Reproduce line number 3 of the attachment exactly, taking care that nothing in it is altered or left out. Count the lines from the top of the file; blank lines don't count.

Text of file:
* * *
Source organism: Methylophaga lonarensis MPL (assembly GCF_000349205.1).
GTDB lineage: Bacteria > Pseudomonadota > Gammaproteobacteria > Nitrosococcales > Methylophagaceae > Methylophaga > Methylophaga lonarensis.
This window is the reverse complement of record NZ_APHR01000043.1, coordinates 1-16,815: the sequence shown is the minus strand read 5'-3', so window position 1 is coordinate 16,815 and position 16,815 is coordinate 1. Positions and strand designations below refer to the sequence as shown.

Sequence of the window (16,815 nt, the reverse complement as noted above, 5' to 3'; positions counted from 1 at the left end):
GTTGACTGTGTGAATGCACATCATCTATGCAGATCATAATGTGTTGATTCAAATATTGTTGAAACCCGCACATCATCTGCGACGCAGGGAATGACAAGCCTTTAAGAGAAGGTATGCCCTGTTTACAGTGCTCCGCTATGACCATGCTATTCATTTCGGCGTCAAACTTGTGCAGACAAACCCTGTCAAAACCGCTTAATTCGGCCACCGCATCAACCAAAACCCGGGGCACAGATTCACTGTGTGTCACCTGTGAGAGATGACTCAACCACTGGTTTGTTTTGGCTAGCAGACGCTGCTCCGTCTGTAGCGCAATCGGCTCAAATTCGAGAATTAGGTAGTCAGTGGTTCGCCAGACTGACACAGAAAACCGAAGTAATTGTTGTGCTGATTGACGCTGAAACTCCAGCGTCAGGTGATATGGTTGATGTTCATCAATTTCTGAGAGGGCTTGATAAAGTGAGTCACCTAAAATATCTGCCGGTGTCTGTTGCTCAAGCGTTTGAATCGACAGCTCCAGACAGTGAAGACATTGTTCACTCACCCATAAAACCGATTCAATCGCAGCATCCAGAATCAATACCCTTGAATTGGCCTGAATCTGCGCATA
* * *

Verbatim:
This window is the reverse complement of record NZ_APHR01000043.1, coordinates 1-16,815: the sequence shown is the minus strand read 5'-3', so window position 1 is coordinate 16,815 and position 16,815 is coordinate 1. Positions and strand designations below refer to the sequence as shown.